Free format text: SECURITY AGREEMENT;ASSIGNOR:FREESCALE SEMICONDUCTOR, INC.;REEL/FRAME:024397/0001
Sep 18, 2008FPAYFee payment
Year of fee payment: 8
Feb 2, 2007ASAssignment
Owner name: CITIBANK, N.A. AS COLLATERAL AGENT, NEW YORK
Free format text: SECURITY AGREEMENT;ASSIGNORS:FREESCALE SEMICONDUCTOR, INC.;FREESCALE ACQUISITION CORPORATION;FREESCALE ACQUISITION HOLDINGS CORP.;AND OTHERS;REEL/FRAME:018855/0129
Effective date: 20061201
Owner name: CITIBANK, N.A. AS COLLATERAL AGENT,NEW YORK
Free format text: SECURITY AGREEMENT;ASSIGNORS:FREESCALE SEMICONDUCTOR, INC.;FREESCALE ACQUISITION CORPORATION;FREESCALE ACQUISITION HOLDINGS CORP. AND OTHERS;US-ASSIGNMENT DATABASE UPDATED:20100203;REEL/FRAME:18855/129
Free format text: SECURITY AGREEMENT;ASSIGNORS:FREESCALE SEMICONDUCTOR, INC.;FREESCALE ACQUISITION CORPORATION;FREESCALE ACQUISITION HOLDINGS CORP. AND OTHERS;US-ASSIGNMENT DATABASE UPDATED:20100216;REEL/FRAME:18855/129
Free format text: SECURITY AGREEMENT;ASSIGNORS:FREESCALE SEMICONDUCTOR, INC.;FREESCALE ACQUISITION CORPORATION;FREESCALE ACQUISITION HOLDINGS CORP. AND OTHERS;US-ASSIGNMENT DATABASE UPDATED:20100223;REEL/FRAME:18855/129
Free format text: SECURITY AGREEMENT;ASSIGNORS:FREESCALE SEMICONDUCTOR, INC.;FREESCALE ACQUISITION CORPORATION;FREESCALE ACQUISITION HOLDINGS CORP. AND OTHERS;US-ASSIGNMENT DATABASE UPDATED:20100225;REEL/FRAME:18855/129
Free format text: SECURITY AGREEMENT;ASSIGNORS:FREESCALE SEMICONDUCTOR, INC.;FREESCALE ACQUISITION CORPORATION;FREESCALE ACQUISITION HOLDINGS CORP. AND OTHERS;US-ASSIGNMENT DATABASE UPDATED:20100302;REEL/FRAME:18855/129
Free format text: SECURITY AGREEMENT;ASSIGNORS:FREESCALE SEMICONDUCTOR, INC.;FREESCALE ACQUISITION CORPORATION;FREESCALE ACQUISITION HOLDINGS CORP. AND OTHERS;US-ASSIGNMENT DATABASE UPDATED:20100309;REEL/FRAME:18855/129
Free format text: SECURITY AGREEMENT;ASSIGNORS:FREESCALE SEMICONDUCTOR, INC.;FREESCALE ACQUISITION CORPORATION;FREESCALE ACQUISITION HOLDINGS CORP. AND OTHERS;US-ASSIGNMENT DATABASE UPDATED:20100316;REEL/FRAME:18855/129
Free format text: SECURITY AGREEMENT;ASSIGNORS:FREESCALE SEMICONDUCTOR, INC.;FREESCALE ACQUISITION CORPORATION;FREESCALE ACQUISITION HOLDINGS CORP. AND OTHERS;US-ASSIGNMENT DATABASE UPDATED:20100323;REEL/FRAME:18855/129
Free format text: SECURITY AGREEMENT;ASSIGNORS:FREESCALE SEMICONDUCTOR, INC.;FREESCALE ACQUISITION CORPORATION;FREESCALE ACQUISITION HOLDINGS CORP. AND OTHERS;US-ASSIGNMENT DATABASE UPDATED:20100330;REEL/FRAME:18855/129
Free format text: SECURITY AGREEMENT;ASSIGNORS:FREESCALE SEMICONDUCTOR, INC.;FREESCALE ACQUISITION CORPORATION;FREESCALE ACQUISITION HOLDINGS CORP. AND OTHERS;US-ASSIGNMENT DATABASE UPDATED:20100406;REEL/FRAME:18855/129
Free format text: SECURITY AGREEMENT;ASSIGNORS:FREESCALE SEMICONDUCTOR, INC.;FREESCALE ACQUISITION CORPORATION;FREESCALE ACQUISITION HOLDINGS CORP. AND OTHERS;US-ASSIGNMENT DATABASE UPDATED:20100413;REEL/FRAME:18855/129
Free format text: SECURITY AGREEMENT;ASSIGNORS:FREESCALE SEMICONDUCTOR, INC.;FREESCALE ACQUISITION CORPORATION;FREESCALE ACQUISITION HOLDINGS CORP. AND OTHERS;US-ASSIGNMENT DATABASE UPDATED:20100420;REEL/FRAME:18855/129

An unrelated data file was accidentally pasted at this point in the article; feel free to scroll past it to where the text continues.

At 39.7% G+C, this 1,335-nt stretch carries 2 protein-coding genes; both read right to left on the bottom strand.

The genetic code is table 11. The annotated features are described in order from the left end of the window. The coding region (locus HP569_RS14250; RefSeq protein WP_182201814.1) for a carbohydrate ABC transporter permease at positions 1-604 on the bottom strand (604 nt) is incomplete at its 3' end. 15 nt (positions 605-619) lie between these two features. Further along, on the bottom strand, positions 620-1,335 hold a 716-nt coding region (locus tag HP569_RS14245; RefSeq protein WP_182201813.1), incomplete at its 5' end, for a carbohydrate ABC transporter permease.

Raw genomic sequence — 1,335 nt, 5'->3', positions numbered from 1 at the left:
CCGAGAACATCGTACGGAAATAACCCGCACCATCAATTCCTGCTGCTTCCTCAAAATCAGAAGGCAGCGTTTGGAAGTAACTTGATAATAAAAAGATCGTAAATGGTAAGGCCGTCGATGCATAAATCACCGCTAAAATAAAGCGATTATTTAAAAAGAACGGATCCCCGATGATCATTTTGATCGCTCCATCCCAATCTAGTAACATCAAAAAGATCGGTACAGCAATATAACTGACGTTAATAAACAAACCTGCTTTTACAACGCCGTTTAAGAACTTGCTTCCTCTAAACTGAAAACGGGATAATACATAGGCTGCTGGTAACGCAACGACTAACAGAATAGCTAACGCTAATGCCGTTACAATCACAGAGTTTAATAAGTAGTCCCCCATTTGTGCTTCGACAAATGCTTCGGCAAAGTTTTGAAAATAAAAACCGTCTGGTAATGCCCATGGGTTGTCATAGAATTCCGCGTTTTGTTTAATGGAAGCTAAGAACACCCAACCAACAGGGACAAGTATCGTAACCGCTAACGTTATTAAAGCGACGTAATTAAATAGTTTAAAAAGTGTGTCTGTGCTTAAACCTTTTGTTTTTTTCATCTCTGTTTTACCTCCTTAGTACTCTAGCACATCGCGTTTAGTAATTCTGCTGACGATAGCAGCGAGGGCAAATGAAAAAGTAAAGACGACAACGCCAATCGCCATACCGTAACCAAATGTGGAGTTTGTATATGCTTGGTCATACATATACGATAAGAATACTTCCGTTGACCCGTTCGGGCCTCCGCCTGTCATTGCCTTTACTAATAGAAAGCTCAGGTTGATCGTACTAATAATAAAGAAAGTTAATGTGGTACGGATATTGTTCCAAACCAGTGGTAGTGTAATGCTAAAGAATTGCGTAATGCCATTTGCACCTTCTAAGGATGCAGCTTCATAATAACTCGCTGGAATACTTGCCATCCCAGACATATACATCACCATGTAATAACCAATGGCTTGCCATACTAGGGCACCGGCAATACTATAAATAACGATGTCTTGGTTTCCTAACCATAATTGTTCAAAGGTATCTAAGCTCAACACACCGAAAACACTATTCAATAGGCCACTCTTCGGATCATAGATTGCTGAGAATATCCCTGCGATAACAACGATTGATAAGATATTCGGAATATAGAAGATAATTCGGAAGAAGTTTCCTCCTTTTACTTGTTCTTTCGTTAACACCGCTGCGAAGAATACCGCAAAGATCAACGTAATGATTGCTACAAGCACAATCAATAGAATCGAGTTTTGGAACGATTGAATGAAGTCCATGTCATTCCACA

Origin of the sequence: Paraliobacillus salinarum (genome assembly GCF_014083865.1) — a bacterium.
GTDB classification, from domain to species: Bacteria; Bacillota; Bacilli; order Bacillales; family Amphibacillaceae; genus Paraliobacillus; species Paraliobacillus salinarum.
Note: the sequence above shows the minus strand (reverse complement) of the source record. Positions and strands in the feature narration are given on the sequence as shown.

Free format text: SECURITY AGREEMENT;ASSIGNORS:FREESCALE SEMICONDUCTOR, INC.;FREESCALE ACQUISITION CORPORATION;FREESCALE ACQUISITION HOLDINGS CORP. AND OTHERS;US-ASSIGNMENT DATABASE UPDATED:20100427;REEL/FRAME:18855/129
Free format text: SECURITY AGREEMENT;ASSIGNORS:FREESCALE SEMICONDUCTOR, INC.;FREESCALE ACQUISITION CORPORATION;FREESCALE ACQUISITION HOLDINGS CORP. AND OTHERS;US-ASSIGNMENT DATABASE UPDATED:20100504;REEL/FRAME:18855/129
Free format text: SECURITY AGREEMENT;ASSIGNORS:FREESCALE SEMICONDUCTOR, INC.;FREESCALE ACQUISITION CORPORATION;FREESCALE ACQUISITION HOLDINGS CORP. AND OTHERS;US-ASSIGNMENT DATABASE UPDATED:20100511;REEL/FRAME:18855/129
Free format text: SECURITY AGREEMENT;ASSIGNORS:FREESCALE SEMICONDUCTOR, INC.;FREESCALE ACQUISITION CORPORATION;FREESCALE ACQUISITION HOLDINGS CORP. AND OTHERS;US-ASSIGNMENT DATABASE UPDATED:20100518;REEL/FRAME:18855/129
Free format text: SECURITY AGREEMENT;ASSIGNORS:FREESCALE SEMICONDUCTOR, INC.;FREESCALE ACQUISITION CORPORATION;FREESCALE ACQUISITION HOLDINGS CORP. AND OTHERS;US-ASSIGNMENT DATABASE UPDATED:20100525;REEL/FRAME:18855/129
Free format text: SECURITY AGREEMENT;ASSIGNORS:FREESCALE SEMICONDUCTOR, INC.;FREESCALE ACQUISITION CORPORATION;FREESCALE ACQUISITION HOLDINGS CORP. AND OTHERS;REEL/FRAME:18855/129
Sep 29, 2004FPAYFee payment
Year of fee payment: 4
May 7, 2004ASAssignment
Owner name: FREESCALE SEMICONDUCTOR, INC., TEXAS
Free format text: ASSIGNMENT OF ASSIGNORS INTEREST;ASSIGNOR:MOTOROLA, INC.;REEL/FRAME:015698/0657
Effective date: 20040404
Owner name: FREESCALE SEMICONDUCTOR, INC. 6501 WILLIAM CANNON
Free format text: ASSIGNMENT OF ASSIGNORS INTEREST;ASSIGNOR:MOTOROLA, INC. /AR;REEL/FRAME:015698/0657
Owner name: FREESCALE SEMICONDUCTOR, INC.,TEXAS
Free format text: ASSIGNMENT OF ASSIGNORS INTEREST;ASSIGNOR:MOTOROLA, INC.;US-ASSIGNMENT DATABASE UPDATED:20100402;REEL/FRAME:15698/657
Oct 22, 1999ASAssignment
Owner name: MOTOROLA, INC., ILLINOIS
Free format text: ASSIGNMENT OF ASSIGNORS INTEREST;ASSIGNORS:MCCOLLOUGH, KELVIN E.;CASERTA, JAMES JOHN;REEL/FRAME:010343/0774
Effective date: 19991020
Owner name: MOTOROLA, INC. 1303 EAST ALGONQUIN ROAD INTELLECTU